In the opening scene, King Richard the Second confronts two feuding noblemen--Mowbray and Bolingbroke, the king’s cousin--who accuse each other of treason and demand a resolution by combat. The king’s irresolute and theatrical handling of this episode indicates his weakness and inability to rule. Instead of permitting combat he vacillates and then banishes both men.
Needing revenues for a military campaign in Ireland, the king initiates schemes of taxation and confiscation of property which alienate both the nobility and the commoners. While Richard is in Ireland, his banished cousin, Bolingbroke, returns to claim titles and property seized by the king. Discounting Richard’s view of divine right, the entire populace flocks to Bolingbroke’s banner, an indication that the real power in England belongs to him. Lacking support against Bolingbroke, Richard agrees to abdicate and Bolingbroke ascends the throne as King Henry the Fourth.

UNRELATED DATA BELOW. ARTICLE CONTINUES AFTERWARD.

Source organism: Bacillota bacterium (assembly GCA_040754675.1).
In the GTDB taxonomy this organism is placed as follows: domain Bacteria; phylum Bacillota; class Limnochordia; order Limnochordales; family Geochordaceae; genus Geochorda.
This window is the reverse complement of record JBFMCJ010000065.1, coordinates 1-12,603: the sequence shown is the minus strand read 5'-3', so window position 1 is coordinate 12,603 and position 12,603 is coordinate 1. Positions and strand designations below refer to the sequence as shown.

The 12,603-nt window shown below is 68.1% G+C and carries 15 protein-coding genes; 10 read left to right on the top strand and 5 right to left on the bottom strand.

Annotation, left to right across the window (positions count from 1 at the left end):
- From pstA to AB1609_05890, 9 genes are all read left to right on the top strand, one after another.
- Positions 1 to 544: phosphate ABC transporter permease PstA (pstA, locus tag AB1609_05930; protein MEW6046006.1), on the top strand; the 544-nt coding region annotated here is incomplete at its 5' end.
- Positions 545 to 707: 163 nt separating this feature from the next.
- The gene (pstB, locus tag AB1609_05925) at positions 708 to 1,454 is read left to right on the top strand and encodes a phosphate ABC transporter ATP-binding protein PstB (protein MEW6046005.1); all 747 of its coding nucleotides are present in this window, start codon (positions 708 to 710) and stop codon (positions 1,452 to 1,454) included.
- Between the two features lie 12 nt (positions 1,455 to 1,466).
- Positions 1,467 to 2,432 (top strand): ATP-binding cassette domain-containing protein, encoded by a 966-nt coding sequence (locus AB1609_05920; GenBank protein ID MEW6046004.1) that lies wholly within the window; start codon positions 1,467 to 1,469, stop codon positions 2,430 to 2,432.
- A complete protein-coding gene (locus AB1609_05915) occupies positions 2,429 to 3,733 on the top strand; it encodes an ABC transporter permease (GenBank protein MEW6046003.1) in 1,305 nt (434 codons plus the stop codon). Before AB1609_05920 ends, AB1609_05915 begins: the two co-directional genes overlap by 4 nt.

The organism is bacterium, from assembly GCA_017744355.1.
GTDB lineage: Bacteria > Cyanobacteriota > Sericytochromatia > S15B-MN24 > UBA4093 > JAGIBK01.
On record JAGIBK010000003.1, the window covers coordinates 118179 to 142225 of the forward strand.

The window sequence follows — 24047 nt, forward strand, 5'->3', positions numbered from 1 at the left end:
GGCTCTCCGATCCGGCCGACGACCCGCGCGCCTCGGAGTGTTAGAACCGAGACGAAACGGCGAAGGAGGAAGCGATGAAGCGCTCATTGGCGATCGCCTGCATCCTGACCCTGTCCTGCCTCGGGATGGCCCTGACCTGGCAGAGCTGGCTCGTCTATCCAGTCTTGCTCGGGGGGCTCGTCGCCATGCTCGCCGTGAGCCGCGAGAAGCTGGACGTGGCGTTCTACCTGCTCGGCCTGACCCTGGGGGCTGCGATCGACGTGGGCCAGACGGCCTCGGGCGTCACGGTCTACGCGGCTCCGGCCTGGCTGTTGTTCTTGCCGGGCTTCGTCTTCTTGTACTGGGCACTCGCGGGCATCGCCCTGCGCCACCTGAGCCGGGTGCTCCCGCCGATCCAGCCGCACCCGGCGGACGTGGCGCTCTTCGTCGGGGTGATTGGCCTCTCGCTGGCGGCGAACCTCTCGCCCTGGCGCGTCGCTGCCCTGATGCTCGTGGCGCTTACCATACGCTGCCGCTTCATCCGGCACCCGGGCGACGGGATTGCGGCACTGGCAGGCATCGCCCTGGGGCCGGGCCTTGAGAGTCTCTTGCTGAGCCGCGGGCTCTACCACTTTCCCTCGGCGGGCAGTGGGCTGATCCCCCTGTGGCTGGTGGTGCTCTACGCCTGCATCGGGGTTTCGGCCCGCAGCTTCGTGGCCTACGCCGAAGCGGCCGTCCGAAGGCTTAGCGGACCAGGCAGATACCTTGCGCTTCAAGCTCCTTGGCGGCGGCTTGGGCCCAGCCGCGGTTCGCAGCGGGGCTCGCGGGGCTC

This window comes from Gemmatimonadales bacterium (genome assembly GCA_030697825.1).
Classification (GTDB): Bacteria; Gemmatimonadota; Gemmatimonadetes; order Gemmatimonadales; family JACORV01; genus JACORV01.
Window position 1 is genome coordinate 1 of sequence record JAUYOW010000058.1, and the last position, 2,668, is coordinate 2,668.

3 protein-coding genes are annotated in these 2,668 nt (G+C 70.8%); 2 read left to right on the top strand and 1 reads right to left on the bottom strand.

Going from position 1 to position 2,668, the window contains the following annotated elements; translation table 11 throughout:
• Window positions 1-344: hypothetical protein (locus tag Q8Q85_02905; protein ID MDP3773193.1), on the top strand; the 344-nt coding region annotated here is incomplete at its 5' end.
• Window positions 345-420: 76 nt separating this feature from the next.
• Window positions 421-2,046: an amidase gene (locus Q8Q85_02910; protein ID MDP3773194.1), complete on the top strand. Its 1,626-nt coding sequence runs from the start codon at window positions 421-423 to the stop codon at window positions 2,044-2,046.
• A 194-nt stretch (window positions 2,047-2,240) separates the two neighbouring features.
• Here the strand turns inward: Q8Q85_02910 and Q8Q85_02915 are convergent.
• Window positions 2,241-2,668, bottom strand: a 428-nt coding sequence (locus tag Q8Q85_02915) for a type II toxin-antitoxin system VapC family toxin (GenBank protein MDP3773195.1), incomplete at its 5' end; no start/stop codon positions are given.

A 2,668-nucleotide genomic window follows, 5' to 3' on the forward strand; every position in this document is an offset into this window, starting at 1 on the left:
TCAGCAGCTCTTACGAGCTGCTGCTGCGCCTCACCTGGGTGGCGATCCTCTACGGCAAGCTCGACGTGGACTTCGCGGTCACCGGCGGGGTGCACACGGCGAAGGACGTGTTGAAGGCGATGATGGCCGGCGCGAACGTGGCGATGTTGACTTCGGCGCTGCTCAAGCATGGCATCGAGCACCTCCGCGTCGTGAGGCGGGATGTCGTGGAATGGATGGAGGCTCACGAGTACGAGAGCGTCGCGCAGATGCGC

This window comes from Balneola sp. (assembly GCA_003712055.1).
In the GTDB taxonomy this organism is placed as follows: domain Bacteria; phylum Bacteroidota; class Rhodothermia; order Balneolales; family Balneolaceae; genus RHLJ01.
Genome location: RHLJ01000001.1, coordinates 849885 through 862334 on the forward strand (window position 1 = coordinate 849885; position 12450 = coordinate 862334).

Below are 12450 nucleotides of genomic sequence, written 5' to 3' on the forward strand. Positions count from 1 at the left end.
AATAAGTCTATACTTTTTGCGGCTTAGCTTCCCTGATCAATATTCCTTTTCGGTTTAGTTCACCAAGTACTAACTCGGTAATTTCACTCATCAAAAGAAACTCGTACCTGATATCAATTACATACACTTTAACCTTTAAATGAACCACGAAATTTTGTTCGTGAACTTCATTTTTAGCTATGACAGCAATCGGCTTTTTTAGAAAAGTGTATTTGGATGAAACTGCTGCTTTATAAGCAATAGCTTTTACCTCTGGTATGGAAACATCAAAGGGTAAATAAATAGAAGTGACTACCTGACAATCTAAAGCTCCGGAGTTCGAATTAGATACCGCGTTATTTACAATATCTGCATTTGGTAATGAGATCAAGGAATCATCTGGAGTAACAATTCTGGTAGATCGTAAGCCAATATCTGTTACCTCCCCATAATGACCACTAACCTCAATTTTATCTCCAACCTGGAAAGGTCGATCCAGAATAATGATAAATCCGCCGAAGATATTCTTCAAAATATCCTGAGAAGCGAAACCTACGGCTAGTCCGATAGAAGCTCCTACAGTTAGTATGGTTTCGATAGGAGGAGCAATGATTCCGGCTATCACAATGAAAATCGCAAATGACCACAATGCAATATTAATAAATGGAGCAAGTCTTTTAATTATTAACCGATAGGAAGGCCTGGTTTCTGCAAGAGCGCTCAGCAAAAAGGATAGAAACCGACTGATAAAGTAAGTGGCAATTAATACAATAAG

Following his imprisonment, Richard recognizes the extent of his misrule and his flaws. His understanding through suffering and his vain attempt to save his life during an attack by assassins arouse the reader’s sympathy for a hero too weak and self-indulgent to be genuinely tragic.
Essentially a one-man play chronicling the king’s fall, the work incorporates strongly contrasting characters--Richard and Bolingbroke. Richard--emotional, willful, theatrical, poetic--prefers words to actions,...
(The entire section is 557 words.)
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